HEART: As the heart ages, it may become enlarged and function less efficiently. If the elasticity in the blood vessels decreases you may see an increase in blood pressure. Lightheadedness may occur if one changes position too quickly as the circulatory system is unable to adapt quickly. The heart may be unable to meet the demands of the activity. TIP: When using heart medication, be sure to follow physicians’ recommendations, including exercise.
IMMUNE SYSTEM: Decreased ability of the immune system to repair damage from disease or to resist disease may cause increased susceptibility to pneumonia or viruses such as the flu. TIP: Maintain a good diet, get adequate rest, manage stress, ask the doctor about taking vitamin supplements and exercise regularly.
KIDNEY: Decreased circulation to the kidneys results in shrinkage in size. Function becomes less efficient but is generally adequate under normal conditions. However, certain medications that filter through the kidneys may remain longer in the system. TIP: Have adequate fluid intake, review all medications with your doctor periodically.
MUSCLES: Decline in the number and size of the muscle cells leads to decreased strength. This may get worse with inactivity and can improve with increased activity. TIP: Keep active, exercise daily.
LUNGS: Decreased elasticity of the lungs and chest wall and decreased strength in respiratory muscles often leads to decreased oxygen delivery. TIP: Have a regular exercise routine, avoid smoking and second hand smoke. If experiencing shortness of breath see your physician.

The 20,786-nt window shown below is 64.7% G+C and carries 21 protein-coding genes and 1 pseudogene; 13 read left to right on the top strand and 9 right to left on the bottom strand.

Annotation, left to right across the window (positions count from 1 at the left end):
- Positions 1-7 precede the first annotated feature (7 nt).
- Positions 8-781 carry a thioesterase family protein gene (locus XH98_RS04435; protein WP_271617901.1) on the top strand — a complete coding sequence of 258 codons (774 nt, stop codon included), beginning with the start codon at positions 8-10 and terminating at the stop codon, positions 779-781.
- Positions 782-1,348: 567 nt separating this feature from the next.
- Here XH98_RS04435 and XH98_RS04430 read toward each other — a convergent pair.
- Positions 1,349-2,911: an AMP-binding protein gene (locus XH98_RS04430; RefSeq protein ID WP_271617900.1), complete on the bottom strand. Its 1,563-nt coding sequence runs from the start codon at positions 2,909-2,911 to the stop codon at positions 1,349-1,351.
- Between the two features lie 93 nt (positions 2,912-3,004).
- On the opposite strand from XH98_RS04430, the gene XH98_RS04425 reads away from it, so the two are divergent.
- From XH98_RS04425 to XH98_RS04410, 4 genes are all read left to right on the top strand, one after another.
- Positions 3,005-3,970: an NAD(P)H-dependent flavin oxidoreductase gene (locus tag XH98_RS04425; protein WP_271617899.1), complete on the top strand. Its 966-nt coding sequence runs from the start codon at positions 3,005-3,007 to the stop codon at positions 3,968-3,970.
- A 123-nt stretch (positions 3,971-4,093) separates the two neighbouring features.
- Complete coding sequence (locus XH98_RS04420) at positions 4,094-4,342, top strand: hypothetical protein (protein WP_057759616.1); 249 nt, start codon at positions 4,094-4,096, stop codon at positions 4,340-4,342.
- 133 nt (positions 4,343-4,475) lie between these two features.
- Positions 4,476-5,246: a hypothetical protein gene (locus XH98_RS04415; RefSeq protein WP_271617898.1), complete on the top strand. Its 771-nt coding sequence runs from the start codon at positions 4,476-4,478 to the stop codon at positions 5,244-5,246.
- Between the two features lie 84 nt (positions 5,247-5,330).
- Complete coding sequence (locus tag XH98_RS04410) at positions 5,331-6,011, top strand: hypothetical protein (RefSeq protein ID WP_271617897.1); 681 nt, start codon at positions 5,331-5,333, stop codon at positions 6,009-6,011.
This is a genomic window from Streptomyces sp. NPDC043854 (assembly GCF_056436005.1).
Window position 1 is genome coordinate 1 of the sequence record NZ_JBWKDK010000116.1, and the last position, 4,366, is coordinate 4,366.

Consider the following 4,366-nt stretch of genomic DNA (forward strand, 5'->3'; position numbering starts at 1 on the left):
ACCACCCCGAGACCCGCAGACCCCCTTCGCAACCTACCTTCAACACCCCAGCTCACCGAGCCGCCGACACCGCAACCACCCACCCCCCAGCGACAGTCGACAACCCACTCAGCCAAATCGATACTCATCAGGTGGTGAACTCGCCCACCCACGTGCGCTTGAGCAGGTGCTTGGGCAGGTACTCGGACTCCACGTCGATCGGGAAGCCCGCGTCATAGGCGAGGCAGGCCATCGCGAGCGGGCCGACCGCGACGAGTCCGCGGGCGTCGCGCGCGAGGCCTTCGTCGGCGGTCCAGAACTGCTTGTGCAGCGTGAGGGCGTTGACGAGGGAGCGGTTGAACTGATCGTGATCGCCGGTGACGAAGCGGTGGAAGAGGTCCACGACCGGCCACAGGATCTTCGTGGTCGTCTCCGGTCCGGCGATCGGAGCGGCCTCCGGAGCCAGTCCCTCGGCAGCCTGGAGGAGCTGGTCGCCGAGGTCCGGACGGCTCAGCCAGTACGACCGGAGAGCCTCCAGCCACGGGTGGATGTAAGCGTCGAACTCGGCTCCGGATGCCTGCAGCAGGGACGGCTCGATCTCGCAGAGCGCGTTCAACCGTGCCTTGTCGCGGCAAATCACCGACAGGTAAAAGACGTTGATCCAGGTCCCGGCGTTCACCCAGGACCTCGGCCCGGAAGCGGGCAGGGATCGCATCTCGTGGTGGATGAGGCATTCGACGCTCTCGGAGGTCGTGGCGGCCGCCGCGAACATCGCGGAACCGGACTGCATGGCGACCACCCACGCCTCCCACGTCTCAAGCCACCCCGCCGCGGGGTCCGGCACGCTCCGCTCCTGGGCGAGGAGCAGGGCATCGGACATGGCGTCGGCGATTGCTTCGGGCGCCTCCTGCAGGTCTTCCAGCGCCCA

MEMORY: Minimal changes in memory. One of the greatest fears people have about growing old is senility. Senility is not a normal part of the aging process. People don’t lose their power to think and to reason without a physical cause. TIP: Use lists, a day book, calendars, etc. to help remember appointments, important information, birthdays, etc.
REPRODUCTION: Men – Enlargement of the prostate, shrinkage of the testes, ejaculation is slower and volume decreases. Women – After menopause, decreased hormone levels can lead to dryness of the vagina. These changes can make intercourse uncomfortable. TIP: Sexuality can still be an enjoyable part of life. Check with the doctor about hormone medications, use of lubricating gel, etc.
SKIN: Thinning of the outer layer and loss of circulation increases the chances of wounds from minor traumas (tear in skin from bumping against an object), or areas of pressure (bed sores). These changes make the skin less effective in retaining body heat. TIP: Practice good skin hygiene including use of moisturizing lotions; drink 6-8 glasses of water a day. May require extra layer of clothing or extra blankets on the bed.
SLEEP: Sleep patterns become altered: periods of deep sleep become shortened and may result in more frequent awakenings. Signs of inadequate sleep include anxiety, fatigue, and irritability. TIP: May need to include more time for naps during the day. Keep the drapes open during the day to provide plenty of daylight. Some form of exercise during the day may improve sleep patterns. Maintain a regular routine (always go to bed about the same time). If you can’t sleep, it is better to get up for awhile than to lay there and toss and turn.
VISION: More light is needed to see because the eyes adapt to changes in light more slowly. Eye lens gradually clouds causing vision to become less clear. Problems with depth perception may require bifocals to see things both near and far. Decreased tear production may lead to dryness, itching, and burning. TIP: Increase the lighting in the home, especially in the work and reading areas. Use a hand-held magnifying glass. Large print books and magazines may be available at your local library. Ask the doctor about artificial tears.
Excerpted from The Caregiver’s Guide, A Hands-on Book, 3rd Edition © by The Continuum, 1997